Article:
The symposium is sponsored by The Conference on Jewish Material Claims Against Germany, the Martin and Doris Rosen Endowment, the Community Advisory Board and Friends of the Center for Judaic, Holocaust, and Peace Studies, Appalachian's College of Arts and Sciences, Program on Gender, Women's and Sexuality Studies, and the University Bookstore, the Boone Jewish Community/Temple of the High Country, Havurah of the High Country, the Margolis Family, the Ruth and Stan Etkin Symposium Scholars' Fund, the Leon Levine Foundation, the North Carolina Council on the Holocaust, Echoes and Reflections of Yad Vashem (in collaboration with the USC Shoah Foundation and the Anti-Defamation League), and the AJS Distinguished Lectureship Program at the Association of for Jewish Studies.
For a schedule of events and complete list of speakers, please visit http://holocaust.appstate.edu/2016_Schedule. To register for CEUs, visit https://holocaust.appstate.edu/symposium/registration.
Kathy Kacer is a writer for Canadian young readers. Her novels are stories of hope, courage, and humanity in the face of adversity. Examples of her Holocaust historical fiction are Secret of Gabi's Dresser, Night Spies, Clara's War, and The Diary of Laura's Twin. Examples of her historical non-fiction are The Underground Reporters and Hiding Edith. Her books have won the Silver Birch, Red Maple, Hackmatack, and Jewish Book awards. They have been published around the world including Germany, China, Slovenia, Thailand, England, Japan, Belgium, and many other countries.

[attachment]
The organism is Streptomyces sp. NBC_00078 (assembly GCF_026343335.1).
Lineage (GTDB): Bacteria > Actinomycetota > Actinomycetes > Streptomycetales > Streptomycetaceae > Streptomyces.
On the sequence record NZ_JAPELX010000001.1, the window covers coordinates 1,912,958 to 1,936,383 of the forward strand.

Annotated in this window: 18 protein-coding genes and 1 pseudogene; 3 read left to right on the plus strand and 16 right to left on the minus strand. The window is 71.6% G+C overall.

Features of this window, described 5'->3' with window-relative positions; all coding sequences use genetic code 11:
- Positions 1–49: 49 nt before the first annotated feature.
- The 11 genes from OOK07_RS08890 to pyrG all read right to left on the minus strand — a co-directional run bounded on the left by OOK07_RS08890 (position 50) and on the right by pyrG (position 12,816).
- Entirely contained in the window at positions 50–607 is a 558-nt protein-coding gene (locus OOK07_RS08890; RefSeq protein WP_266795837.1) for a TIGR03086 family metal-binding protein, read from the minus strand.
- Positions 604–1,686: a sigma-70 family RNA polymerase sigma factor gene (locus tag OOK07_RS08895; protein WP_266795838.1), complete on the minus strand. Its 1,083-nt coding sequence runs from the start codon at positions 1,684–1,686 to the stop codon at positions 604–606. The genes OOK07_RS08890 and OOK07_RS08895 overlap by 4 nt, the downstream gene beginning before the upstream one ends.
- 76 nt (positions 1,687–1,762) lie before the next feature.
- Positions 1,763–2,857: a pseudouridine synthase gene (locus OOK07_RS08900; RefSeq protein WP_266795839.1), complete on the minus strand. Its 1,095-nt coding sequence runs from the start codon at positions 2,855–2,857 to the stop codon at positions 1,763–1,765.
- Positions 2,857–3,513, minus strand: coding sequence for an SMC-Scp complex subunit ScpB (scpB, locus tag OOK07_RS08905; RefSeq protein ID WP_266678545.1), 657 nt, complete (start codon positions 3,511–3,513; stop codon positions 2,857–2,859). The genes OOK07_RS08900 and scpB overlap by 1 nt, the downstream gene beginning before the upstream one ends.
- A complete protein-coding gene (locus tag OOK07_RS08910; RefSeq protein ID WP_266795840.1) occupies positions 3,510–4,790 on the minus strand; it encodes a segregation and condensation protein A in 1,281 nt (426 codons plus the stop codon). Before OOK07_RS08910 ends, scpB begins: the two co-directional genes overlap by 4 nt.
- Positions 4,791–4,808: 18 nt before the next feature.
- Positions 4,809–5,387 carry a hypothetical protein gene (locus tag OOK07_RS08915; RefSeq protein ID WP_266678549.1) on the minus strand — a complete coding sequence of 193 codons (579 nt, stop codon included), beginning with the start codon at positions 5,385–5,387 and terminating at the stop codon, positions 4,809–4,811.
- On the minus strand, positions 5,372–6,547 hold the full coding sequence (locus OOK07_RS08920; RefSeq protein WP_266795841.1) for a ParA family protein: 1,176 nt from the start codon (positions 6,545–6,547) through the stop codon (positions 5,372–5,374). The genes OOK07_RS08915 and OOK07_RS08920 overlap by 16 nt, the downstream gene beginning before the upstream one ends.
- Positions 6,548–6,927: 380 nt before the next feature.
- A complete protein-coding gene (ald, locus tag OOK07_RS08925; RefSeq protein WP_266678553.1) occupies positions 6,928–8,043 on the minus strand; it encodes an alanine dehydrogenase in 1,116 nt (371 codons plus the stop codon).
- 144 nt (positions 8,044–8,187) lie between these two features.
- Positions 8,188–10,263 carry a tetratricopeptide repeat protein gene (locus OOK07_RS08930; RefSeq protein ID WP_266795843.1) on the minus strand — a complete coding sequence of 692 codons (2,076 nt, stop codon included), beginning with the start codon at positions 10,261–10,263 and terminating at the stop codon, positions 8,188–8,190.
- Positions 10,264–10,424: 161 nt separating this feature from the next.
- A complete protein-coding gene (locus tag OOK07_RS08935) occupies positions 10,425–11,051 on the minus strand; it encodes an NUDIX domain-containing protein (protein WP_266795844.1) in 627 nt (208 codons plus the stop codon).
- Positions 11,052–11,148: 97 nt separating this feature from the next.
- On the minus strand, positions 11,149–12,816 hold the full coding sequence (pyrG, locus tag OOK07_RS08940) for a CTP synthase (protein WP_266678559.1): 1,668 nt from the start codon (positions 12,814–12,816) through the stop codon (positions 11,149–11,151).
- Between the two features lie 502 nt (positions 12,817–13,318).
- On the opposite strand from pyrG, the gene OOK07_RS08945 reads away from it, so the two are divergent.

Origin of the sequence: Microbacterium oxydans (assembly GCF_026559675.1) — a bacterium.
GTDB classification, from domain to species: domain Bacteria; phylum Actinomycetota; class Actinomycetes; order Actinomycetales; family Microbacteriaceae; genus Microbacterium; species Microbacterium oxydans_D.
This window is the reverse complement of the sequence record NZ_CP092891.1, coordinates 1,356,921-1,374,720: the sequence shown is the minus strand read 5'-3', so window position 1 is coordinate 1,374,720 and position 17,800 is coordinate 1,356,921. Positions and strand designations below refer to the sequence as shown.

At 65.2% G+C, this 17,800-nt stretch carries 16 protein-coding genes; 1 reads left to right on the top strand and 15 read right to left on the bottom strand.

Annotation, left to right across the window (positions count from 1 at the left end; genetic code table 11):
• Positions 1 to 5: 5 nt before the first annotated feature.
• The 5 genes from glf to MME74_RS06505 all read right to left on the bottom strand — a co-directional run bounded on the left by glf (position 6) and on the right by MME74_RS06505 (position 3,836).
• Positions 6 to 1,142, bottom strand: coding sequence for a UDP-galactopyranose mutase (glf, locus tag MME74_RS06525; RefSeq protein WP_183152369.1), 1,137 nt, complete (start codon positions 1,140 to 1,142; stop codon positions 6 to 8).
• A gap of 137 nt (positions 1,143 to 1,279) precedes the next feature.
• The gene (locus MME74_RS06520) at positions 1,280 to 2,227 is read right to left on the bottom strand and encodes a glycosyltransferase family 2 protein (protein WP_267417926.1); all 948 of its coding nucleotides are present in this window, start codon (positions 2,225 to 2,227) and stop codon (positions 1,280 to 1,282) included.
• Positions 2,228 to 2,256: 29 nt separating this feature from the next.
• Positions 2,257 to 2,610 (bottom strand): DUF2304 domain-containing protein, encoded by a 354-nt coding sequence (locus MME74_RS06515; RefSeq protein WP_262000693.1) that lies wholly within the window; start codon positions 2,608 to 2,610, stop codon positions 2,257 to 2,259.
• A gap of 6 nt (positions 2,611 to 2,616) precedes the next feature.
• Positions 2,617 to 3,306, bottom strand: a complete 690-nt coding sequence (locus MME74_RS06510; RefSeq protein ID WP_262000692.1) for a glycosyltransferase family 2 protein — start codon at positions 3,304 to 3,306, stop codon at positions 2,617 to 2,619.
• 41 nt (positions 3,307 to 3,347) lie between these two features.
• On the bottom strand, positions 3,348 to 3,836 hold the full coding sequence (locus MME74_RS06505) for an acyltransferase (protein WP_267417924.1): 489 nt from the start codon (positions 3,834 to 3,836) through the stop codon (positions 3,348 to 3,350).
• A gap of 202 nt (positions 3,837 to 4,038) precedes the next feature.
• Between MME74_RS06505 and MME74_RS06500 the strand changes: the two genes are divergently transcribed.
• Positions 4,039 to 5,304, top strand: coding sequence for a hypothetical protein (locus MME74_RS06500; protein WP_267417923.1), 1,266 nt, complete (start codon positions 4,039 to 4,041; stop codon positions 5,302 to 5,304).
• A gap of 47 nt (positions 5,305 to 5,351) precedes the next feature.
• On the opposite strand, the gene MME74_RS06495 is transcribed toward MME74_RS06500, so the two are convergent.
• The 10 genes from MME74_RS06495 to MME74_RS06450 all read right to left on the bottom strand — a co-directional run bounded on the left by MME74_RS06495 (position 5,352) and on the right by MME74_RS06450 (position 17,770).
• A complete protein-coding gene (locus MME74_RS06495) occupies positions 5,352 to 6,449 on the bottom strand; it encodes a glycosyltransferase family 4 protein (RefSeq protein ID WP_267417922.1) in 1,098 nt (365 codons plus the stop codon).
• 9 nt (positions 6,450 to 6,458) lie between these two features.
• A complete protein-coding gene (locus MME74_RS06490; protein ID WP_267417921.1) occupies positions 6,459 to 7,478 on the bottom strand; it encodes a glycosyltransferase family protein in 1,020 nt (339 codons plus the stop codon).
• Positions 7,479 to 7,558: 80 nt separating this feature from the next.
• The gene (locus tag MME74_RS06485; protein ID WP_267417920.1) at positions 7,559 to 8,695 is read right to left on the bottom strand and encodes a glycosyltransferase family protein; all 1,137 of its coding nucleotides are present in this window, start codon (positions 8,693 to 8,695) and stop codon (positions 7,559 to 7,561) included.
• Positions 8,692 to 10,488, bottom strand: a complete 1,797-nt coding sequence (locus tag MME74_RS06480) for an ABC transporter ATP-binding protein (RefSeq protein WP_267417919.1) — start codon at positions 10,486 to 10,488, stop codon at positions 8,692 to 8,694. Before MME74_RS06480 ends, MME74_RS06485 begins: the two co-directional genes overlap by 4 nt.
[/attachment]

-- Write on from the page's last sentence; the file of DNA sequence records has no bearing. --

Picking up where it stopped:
Dr. Pamela S. Nadell holds the Patrick Clendenen Chair in Women's and Gender History and is Chair of the Department of History and Director of the Jewish Studies Program at American University (AU). A specialist in American Jewish history and women's history, she teaches a variety of courses in Jewish civilization. Her awards include AU's highest faculty award, Scholar/Teacher of the Year (2007) and the American Jewish Historical Society's Lee Max Friedman Award for distinguished service to the profession. Her books range from Women Who Would Be Rabbis: A History of Women's Ordination, 1889-1985 (Beacon Press, 1998), which was a finalist for a National Jewish Book Award to a co-edited volume entitled Making Women's Histories: Beyond National Perspectives (New York University Press, 2013). Past chair of the Academic Council of the American Jewish Historical Society, she was deeply involved in the activities commemorating 350 years of Jewish life in America. She is currently president of the Association for Jewish Studies.
Dr. Michael Berenbaum is currently the director of the Sigi Ziering Institute and Professor of Jewish Studies at American Jewish University. He has also been the executive editor of the New Encyclopaedia Judaica, a second edition of the monumental 1972 work, which now consists of 22 volumes. For three years, he was president and chief executive officer of the Survivors of the Shoah Visual History Foundation. In addition, he served three years as director of the United States Holocaust Memorial Museum and from 1988-93, he served as its project director, overseeing its creation. Dr. Berenbaum has authored and edited 16 books, scores of scholarly articles, and hundreds of journalistic pieces.
Dr. Michael Berenbaum's keynote presentation at the 2016 Martin & Doris Rosen Summer Symposium "Women and Gender in the Holocaust"